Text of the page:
One reason I really wanted to visit Scotland was to see the land where my ancestors lived. If you can’t tell from my super dark, olive complexion (ha!)… I’m heavily Western European and in fact, my dad’s family primarily comes from Scotland. So, when we were planning our trip to Scotland, I knew I wanted to do a tour around the highlands because I’d read that my family lived in that area. So, when Rabbie’s offered to send us on a day tour to explore Scotland’s western highland lochs, and castles, I gladly accepted. Thanks, Rabbie’s!
We decided to book our trip for September and I’m grateful because we didn’t have to deal with the crowds that August brings. September through March is considered the off-season, but I think it’s a fantastic time to visit scotland and take a Rabbie’s tour. I read that Scotland in September was cold, but we were quite pleasant with light jackets!
This is going to be a very picture heavy post and I could go on and on and on about all of the things we learned on the tour. I’m going to try to keep it concise, so I’ll break our tour up into stops, tell you a little bit about what we did, and show you a few photos.
Rabbie’s West Highlands, Lochs, and Castles Tour
Typically Stirling Castle is the last stop on the tour, but because of the sunset time, our tour guide, Dougie, made it our first stop. We weren’t able to go into the castle because the mud was very thick, but we learned a little bit about the history of the castle while stopping for a photograph. My favorite tidbit of information from our tour guide here was that it is believed by many that this is the site of the original Camelot.
The placement of the castle is absolutely breathtaking. Honestly, I think it rivals Edinburgh Castle as far as presentation from afar goes.
It was here that I caught my first glimpse at a “Highland Coo”… and I have to admit that the coos were on my top list of things I wanted to photograph while in the highlands.
The next stop was Doune Castle, the home to the first Duke of Albany – Robert Stewart – which he acquired in the 1300s. Doune is also a popular filming spot. In fact, they filmed Monty Python and the Holy Grail, Outlander, and the pilot season of Game of Thrones here (Winterfell)!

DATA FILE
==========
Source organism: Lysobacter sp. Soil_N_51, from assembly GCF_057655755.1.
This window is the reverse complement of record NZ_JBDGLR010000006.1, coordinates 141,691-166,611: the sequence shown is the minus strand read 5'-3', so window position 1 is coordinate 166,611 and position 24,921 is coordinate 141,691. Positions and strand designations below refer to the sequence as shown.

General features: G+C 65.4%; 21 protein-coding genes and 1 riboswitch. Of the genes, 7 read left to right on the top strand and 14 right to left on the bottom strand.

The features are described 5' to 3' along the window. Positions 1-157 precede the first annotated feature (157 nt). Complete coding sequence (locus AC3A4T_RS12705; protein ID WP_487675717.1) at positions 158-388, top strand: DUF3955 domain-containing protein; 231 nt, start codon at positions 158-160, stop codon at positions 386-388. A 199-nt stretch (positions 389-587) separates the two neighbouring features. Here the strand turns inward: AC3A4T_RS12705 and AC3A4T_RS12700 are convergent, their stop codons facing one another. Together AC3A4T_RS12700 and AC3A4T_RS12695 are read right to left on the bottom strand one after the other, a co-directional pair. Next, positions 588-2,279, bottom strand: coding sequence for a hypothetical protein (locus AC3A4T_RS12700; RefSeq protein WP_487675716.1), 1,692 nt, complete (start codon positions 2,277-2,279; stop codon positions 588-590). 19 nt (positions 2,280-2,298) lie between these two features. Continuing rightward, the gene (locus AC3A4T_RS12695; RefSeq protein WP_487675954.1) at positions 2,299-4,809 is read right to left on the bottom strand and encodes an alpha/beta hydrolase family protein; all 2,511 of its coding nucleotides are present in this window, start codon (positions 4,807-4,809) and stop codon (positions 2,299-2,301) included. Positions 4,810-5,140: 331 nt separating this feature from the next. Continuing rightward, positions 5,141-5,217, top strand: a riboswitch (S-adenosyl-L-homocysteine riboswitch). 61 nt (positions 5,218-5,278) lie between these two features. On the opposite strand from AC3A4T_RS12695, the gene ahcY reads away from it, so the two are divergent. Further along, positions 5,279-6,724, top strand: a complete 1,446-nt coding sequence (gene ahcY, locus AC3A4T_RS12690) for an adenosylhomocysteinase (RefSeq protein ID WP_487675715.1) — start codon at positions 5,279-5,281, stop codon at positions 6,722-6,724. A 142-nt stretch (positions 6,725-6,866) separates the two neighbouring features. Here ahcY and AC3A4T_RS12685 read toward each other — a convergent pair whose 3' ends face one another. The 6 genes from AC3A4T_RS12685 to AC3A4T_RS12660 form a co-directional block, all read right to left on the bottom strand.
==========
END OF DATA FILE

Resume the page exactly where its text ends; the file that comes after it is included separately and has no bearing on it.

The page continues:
This “small” castle packed a lot of punch. I feel like there was a lot to see! We made our way through the courtyard, into the kitchen, great hall, dining area, and lady’s chamber.
Can you even imagine walking up that tight staircase each day to go to bed? That’s one way to avoid the hankering for a midnight snack. Wow!
Our first loch stop was Lubnaig and it took my breath away. I loved seeing the fog in the mountains above the crystal clear water. If it were warmer, I’d have wanted to go for a swim! The pine trees littered the land behind the loch and it was such a serene sight. If I ever make it back to Loch Lubnaig, I’ll be bringing a picnic basket.
From Loch Lubnaig, we took a scenic windy road through the mountains called Breadalbane. We stopped near the most picturesque river. On the drive we saw mountains, waterfalls, and even a couple of rainbows! Dougie said his record is spotting 14 rainbows in one day.
Castle ruins are a theme in this tour, and I could not get enough!
Inveraray and Loch Awe
For lunch we stopped in Inveraray on the coast of Loch Awe. It’s the sweetest little coastal village with a historical jail and town strip. Dougie told us a tale of how a clan war led to the destruction of the village and its later rebuild out of sight of the castle. The Campbell ruling the area didn’t want to look at the village every day as it was an eyesore and many of his family members had been slaughtered there.
Inveraray Castle was rebuilt in the 1700s and it is currently the home of the Duke of Argyll. The grounds were beautiful and highland coos could be seen directly across from the castle.
There were many ships in Loch Awe and this one was just posing for me right in the harbor.
If you’re looking for a good place to eat, try George’s. Our tour guide, Dougie, recommended it and it did NOT disappoint.
Loch Lomond and the Village of Luss
The last stop of the day came with a visit to the Village of Luss and Loch Lomond. I wish I had read more of my family history before coming because, apparently, my clan – the Galbraiths – had a small castle on an island in Loch Lomond about 2 miles from this village. They probably visited the village from time to time. This blew my mind.
We returned to Edinburgh in time for supper. It was an amazing day tour and I was so impressed with the knowledge of our tour guide. Dougie was super hospitable and I enjoyed learning through his captivating stories. I also really appreciated that he was willing to talk about whatever we wanted. I really enjoyed learning about William Wallace and the Scottish wars.
If you find yourself in Scotland, do yourself a favor and book a tour with Rabbie’s and don’t discount those “off-season” times. I’m glad we didn’t.